If you have studied any Spanish at all, you might recognize the word – sort of – and think “Oh, I remember paloma, which means pigeon, so this might mean male paloma. A palomo!” Alas, you’d be wrong and besides, you’d still be wondering about the ‘lic’ part. I mean it’s not ‘lic’ as in ‘lick’ which could mean don’t lick the palomos, but no.
‘Lic’ is short for ‘Licenciado’ which is a title usually handed out once you have completed some sort of lawyerly career option. Once you have achieved Licenciado status, you can place it in front of your last name and often people will call you simply ‘Licenciado’ instead of using your name. Short version? Lic. Pronounced Lick. With that explanation under our belt, we can therefore deduce that the sign is referring to a Licenciado Palomo; Palomo being his last name.
And there’s that crossed out letter ‘E’ as well, which everyone who has traveled means no E’ing. Seriously though, you have studied some Spanish (maybe you’ve been to España!) and so you recognize the sign indicating no parking. Parking is estacionar in Spanish. So that crossed out ‘E’ means no parking.
Now you must put them together.
It might mean that there is no parking if you are the Lic. Palomo. So should he happen to show up, he most definitely can not park in that space as the sign is personally directed at him. It might also mean that ‘Ey, no licking palomos‘ in that space because that’s how you pronounce the letter ‘E’ en español –Ey. Third option – and this one’s a keeper – is that the space is reserved for a certain Licenciado Palomo, so don’t you go parking your damn car there.
Got it? Good.
Merida airport, November 26th, 2013
The lineups this morning
were moving quite well
United was full
but soon all went to hell
At the door of the plane
we were stopped in our tracks,
first class settling in
sipping drinks, eating snacks
The security man, flustered
for a moment or two;
then a woman came running
she said to us: “You
must stop here and wait”
while I see what’s the matter;
the captain and crew
are raising some chatter
Then I heard it myself:
about windshields and cracking,
this wasn’t so funny
and I began backing
up the ramp to the gate
where, sitting dejected,
fellow passengers waited
feeling specially selected
and that their god was not,
as benevolent this day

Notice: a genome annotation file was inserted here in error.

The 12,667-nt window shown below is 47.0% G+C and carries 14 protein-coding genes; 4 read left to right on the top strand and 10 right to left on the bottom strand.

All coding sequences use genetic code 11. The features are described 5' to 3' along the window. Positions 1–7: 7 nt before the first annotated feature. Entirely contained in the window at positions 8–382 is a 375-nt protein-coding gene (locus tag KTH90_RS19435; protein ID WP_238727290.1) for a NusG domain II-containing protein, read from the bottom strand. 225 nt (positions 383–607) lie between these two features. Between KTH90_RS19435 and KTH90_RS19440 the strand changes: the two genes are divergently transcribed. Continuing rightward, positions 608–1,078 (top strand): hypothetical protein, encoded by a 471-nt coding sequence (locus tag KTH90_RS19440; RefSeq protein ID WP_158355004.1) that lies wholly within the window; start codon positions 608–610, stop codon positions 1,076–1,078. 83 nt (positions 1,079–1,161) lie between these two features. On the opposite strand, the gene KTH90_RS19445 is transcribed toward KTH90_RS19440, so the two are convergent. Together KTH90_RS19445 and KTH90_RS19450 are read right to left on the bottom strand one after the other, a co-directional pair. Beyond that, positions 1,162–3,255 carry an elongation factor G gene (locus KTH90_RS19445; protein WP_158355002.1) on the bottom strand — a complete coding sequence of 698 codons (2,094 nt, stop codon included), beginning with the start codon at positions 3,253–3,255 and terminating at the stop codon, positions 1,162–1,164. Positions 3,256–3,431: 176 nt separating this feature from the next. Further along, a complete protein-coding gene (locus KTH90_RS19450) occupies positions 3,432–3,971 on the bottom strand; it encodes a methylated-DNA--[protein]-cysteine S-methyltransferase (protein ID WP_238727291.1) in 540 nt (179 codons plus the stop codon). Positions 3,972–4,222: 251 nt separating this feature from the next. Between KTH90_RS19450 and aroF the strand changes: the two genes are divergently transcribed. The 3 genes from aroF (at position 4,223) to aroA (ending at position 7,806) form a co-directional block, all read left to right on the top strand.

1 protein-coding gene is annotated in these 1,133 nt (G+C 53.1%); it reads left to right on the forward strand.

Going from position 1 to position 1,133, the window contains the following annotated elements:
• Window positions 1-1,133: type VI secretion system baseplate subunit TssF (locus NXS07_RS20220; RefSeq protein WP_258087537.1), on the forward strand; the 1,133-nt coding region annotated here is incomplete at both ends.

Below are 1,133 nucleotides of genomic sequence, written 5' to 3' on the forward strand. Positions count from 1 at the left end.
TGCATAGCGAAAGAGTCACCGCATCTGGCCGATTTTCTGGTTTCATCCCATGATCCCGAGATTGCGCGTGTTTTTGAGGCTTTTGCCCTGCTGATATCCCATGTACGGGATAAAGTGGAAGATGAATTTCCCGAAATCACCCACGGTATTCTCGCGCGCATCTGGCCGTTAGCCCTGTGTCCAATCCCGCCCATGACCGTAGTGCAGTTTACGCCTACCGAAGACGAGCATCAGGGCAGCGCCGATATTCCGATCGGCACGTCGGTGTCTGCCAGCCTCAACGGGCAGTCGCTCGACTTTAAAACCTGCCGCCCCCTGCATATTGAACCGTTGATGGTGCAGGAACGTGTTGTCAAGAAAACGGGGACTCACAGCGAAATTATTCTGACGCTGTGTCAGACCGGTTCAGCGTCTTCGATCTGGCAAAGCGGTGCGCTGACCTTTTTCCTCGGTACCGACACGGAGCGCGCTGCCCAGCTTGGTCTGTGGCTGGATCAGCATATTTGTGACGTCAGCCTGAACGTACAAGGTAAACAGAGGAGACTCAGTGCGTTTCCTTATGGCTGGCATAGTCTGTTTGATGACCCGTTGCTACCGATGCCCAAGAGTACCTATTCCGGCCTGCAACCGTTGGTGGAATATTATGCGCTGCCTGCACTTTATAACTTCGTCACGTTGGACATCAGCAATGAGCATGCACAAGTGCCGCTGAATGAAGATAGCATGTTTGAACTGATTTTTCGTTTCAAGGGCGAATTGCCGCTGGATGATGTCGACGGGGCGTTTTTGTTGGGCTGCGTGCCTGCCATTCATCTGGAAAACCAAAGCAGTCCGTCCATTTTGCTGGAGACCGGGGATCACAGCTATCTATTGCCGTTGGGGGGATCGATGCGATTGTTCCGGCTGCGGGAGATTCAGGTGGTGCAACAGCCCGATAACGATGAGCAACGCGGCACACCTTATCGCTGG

so perhaps they should turn
to the good book and pray
Alas, it was not
to be, as they say
and reservations be damned
we were all doomed to stay
When windshields do crack
on an airplane you see,
It’s not like Home Depot:
buy one, and get three!
In fact my dear reader,
what it means essentially:
is you’re stuck here in Merida
but WILL get out eventually
Another day in this city
and we wanted to go
we’d had enough tacos
de cochinita and so
We changed well-made plans
to make up for that crack,
some of us knowing, that
tomorrow we’d be back
and a fresh plane would come
and whisk us away,
to eat turkey with loved ones
and celebrate the Day
Of Thanksgiving and then,
with our bellies quite round
we’d embark on some shopping
as discounts abound
Twas two nights to Turkey Day;
United canceled our flight,
be thankful and grateful
you avoided a fright.
A crack in the glass
is a pain, on the ground
but at thirty thousand feet…
… we would most certainly not be having this conversation today.
The Full Story
Getting up at 3 AM is no fun for anyone, but if you are flying to Houston via the only American airline still operating a direct flight from Merida to the United States, you need to be up early to make it with plenty of time for its 6:50 AM scheduled departure, especially if you are anything like me and finish packing on the morning of the flight.
Although the french press – which admittedly is missing a part – did not produce the rich coffee I had hoped for but one that turned grey when milk was added to it, I was able to finish packing and get everything in the car. I even remembered to leave food out for the dog, whose full dish I put in the kitchen where only he can get at it, as he has learned how to open the screen doors and the black, squawking x’kaues with their insatiable appetite for protein filled dog kibbles, have not. I drove the police-ridden periférico without rushing for once and with the windows open, enjoying some cool morning Merida air. I had even planned ahead to have someone pick up the car later. No worries.
And yet, airport check ins are always a little stressful, what with the foreign passport, the residency card, the timing. Before the flight I think sometimes that I must be forgetting something important, like the expiration date on my passport or the actual date of the flight, and obsessively check them to calm my nerves.